Connection Management

The Data Access class maintains a connection property and a provider name, which are used to open the connection, perform the data operation and close the connection. In most cases you can just create the object and call a single method to perform a data operation and the connection management is handled for you.

Connections are opened and closed automatically

By default connections are opened and closed automatically as needed. So when you run a SQL command like Execute or ExecuteNonQuery or Query<T> a connection is opened, the command is run and then the connection is closed.

This is true of most commands that are truly transactional and don't return a stream of data.

DataReader and IEnumerable Results leave Connections open

The exception are DataReader and IEnumerable results which require that the connection stays open. The result types are not retrieved all at once, but rather are read as the data is enumerated and so connections have to stay open until you've used all of the data.

The easiest way to deal with this is to wrap the enumerable data access into a using(){ } block that will automatically .Dispose() of the connection when you reach the end of the block. You can also explicitly call .Dispose() on the connection, or explicitly call data.CloseConnection() to ensure the connection is closed.

// ensure that the connection will be closed after you're done reading
using (var data = new SqlDataAccess("WebStoreConnection"))
{
    var reader = data.ExecuteReader("select * from customers");

    Assert.IsTrue(reader.HasRows);
                
    while (reader.Read())
    {
        Console.WriteLine((string)reader["LastName"] + " " + (DateTime)reader["Entered"]);
    }
}

Transactions Keep Connections Open

If you use transactions to wrap multiple commands that have to be processed and succeed in a single atomic operation, a connection is opened and kept open until the transaction is either committed or rolled back. Calling .CloseConnection() in this scenario has no effect.

To start a transaction, call .BeginTransaction() before a request to force a connection to be opened. While a Transaction is active in the context of a Data Access object the connection is kept open, until .CommitTransaction() or .RollbackTransaction() is called or the object is disposed of.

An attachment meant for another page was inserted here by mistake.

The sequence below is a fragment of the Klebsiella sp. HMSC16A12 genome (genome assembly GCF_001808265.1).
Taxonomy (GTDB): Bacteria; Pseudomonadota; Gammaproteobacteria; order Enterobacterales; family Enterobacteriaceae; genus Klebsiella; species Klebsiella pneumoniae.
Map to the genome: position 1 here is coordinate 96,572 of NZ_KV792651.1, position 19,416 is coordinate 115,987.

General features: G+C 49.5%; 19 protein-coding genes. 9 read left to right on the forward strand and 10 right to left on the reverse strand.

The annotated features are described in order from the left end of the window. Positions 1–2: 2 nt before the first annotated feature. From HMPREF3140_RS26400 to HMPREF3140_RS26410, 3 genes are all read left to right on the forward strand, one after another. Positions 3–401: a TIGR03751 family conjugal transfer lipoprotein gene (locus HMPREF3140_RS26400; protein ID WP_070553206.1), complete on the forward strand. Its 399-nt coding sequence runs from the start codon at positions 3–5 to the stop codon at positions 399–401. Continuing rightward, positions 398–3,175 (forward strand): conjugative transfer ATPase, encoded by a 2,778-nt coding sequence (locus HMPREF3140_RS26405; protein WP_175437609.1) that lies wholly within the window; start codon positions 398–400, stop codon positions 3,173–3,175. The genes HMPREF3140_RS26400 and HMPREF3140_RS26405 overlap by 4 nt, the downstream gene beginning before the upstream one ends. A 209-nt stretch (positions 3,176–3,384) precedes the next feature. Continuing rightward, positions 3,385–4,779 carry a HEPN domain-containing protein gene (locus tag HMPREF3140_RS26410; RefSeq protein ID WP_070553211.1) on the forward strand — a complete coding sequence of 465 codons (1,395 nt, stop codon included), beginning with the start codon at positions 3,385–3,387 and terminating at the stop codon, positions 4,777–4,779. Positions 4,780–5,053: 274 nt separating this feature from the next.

using (var data = new SqlDataAccess("WebStoreConnection"))
{
    data.BeginTransaction();

    // connection stays open for both commands
    data.ExecuteNonQuery("delete from lineitems where invId={0}",invId);
    data.ExecuteNonQuery("delete from invoices where Id={0}",invId);
    
    data.CommitTransaction();
    
    invId = 555;  // different invoice
    
    // new connection retrieved for each command (no transaction - not recommended for this op)
    data.ExecuteNonQuery("delete from lineitems where invId={0}",invId);
    data.ExecuteNonQuery("delete from invoices where Id={0}",invId);
    
}  // implicitly rolls back if CommitTransaction() has not been called

SqlDataAccess Lifetime Management

I recommend that for each operation or set of transacted operations you perform, you create a new instance of the Data Access object and use a using(){ } block around the operation. This ensures the object is created and connections are proeprly cleaned up even if there is an exception or other error that causes the application to jump out of the processing path.

It's not required but will make it less likely you'll run into trouble with hanging orphaned connections in your applications.


© West Wind Technologies, 2019 • Updated: 09/14/18
Comment or report problem with topic